4) Failed Descending Triangle:



Sometimes, when a pattern fails, it can be a good thing. A pattern failure will force holders on one side of a trade to immediately reconsider. A descending triangle is a bearish pattern but occasionally, it will fail. This will force short covering and a great time to add longs at the same time. I like to get in on the breakout on confirmation.

5) Rounded Bottom:



This pattern takes months, even years, to develop. The pattern is created by a downtrend, followed by a sideways neutral range. When the right side of this "saucer" develops, it will be obvious that the stock/market wants to go up. There should be a massive increase in volume on the breakouts following the final completing of the right side of the pattern. Shorts will cover their positions as they realize that they can no longer profit from the stock.

When the multi-month base is forming, the main moving averages should catch up to the stock. They should level off and start heading higher and support the stock as a "launching pad" for continuous breakouts.

6) Flat Base:



A flat base is basically an over extended flag trading in a neutral range on low volume. These patterns have one of the most powerful breakouts, ever. A stock can easily double in a matter of days/weeks. There should be no evidence of breakdown in this pattern and they should be entered immediately when you first find them. When the breakout occurs, it its highly likely that you never see pre-breakout prices for a long time.

7) Measured Move:



The measured move pattern is one of the most beautiful and predictable patterns. They easily launch from their supporting moving average. The best part is that several moving averages should provide support below the stock. They act as back up in case there is a failure.There should be decreasing volume during consolidation, followed by large volume breakouts.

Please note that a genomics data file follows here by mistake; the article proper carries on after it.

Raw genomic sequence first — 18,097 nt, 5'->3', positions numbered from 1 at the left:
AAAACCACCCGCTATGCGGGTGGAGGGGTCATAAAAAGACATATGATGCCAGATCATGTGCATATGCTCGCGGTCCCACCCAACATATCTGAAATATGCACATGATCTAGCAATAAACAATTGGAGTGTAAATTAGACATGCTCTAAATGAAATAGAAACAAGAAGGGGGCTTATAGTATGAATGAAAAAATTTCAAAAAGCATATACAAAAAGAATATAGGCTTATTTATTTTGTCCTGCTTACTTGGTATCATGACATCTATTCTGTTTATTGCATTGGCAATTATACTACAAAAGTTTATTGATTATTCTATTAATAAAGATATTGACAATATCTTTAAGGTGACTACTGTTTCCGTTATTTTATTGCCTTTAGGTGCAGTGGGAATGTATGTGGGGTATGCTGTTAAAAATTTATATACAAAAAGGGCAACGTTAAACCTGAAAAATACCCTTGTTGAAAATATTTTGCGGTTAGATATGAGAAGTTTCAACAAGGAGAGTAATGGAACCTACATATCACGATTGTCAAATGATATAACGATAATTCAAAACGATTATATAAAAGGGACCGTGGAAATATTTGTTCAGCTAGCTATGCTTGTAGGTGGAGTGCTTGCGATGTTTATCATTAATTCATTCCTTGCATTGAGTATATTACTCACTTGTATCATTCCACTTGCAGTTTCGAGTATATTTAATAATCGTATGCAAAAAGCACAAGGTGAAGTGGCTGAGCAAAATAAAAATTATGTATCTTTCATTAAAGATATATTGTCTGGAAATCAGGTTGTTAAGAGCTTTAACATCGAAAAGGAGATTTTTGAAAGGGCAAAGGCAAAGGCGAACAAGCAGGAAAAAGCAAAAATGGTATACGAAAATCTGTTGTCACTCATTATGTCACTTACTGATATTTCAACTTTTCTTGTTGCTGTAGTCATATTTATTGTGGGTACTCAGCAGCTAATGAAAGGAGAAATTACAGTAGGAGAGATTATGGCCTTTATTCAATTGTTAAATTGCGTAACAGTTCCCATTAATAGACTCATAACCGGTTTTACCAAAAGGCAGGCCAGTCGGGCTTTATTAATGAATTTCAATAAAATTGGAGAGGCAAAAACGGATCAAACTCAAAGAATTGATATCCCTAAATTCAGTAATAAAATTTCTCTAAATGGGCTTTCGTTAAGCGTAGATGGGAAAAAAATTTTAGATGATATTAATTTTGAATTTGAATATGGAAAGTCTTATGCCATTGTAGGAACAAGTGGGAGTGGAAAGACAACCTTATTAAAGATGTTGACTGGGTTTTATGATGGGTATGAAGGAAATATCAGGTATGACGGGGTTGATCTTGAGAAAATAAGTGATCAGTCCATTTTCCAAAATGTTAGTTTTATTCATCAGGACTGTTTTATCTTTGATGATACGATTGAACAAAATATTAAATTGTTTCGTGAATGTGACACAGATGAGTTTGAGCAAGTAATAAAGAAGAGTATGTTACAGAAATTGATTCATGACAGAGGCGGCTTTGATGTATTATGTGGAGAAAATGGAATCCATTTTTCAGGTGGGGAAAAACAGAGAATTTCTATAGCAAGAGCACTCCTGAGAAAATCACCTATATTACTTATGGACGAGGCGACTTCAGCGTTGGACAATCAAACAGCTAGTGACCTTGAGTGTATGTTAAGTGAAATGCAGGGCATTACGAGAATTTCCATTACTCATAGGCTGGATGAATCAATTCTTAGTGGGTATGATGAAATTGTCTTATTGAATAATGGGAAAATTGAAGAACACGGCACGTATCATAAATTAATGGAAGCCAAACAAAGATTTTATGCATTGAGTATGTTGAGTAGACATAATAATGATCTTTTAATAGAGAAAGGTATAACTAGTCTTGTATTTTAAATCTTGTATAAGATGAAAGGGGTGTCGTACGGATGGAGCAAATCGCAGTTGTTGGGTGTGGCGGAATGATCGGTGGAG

I hope this helps.

7 comments:

Anonymous said...

Awesome post John. Thank you!!!


Brandon

Bob said...

Thanks for your post, and congratulations on your long picks.

John C. Lee said...

thanks. i hope everyone reading made some money

Cliffynator said...

I had almost started reading this post before I saw the 'Educational' disclaimer. Whew, dodged one there! Thanks for the warning, John! (I only come to these blogs to see how many colors the different charts will come in, and to get berated by The Fly)
Excellent job on these charts, I didn't know MS Paint had a charting tool. Is that in the 2007 upgrade, or is that Vista?

John C. Lee said...

lol no. I drew everything line by line, even all the volume bars myself. This post took a while to make, but worth it.

Cliffynator said...

DEFINITELY worth it, it's printed and going into my trading resource binder. I can see it helping my trading evolve to the next level. Thanks.

John said...

Excellent post. Usually I just save stuff like this in email, but hey printing out = good idea (thanks cliffynator) and thanks John C. for the excellent post!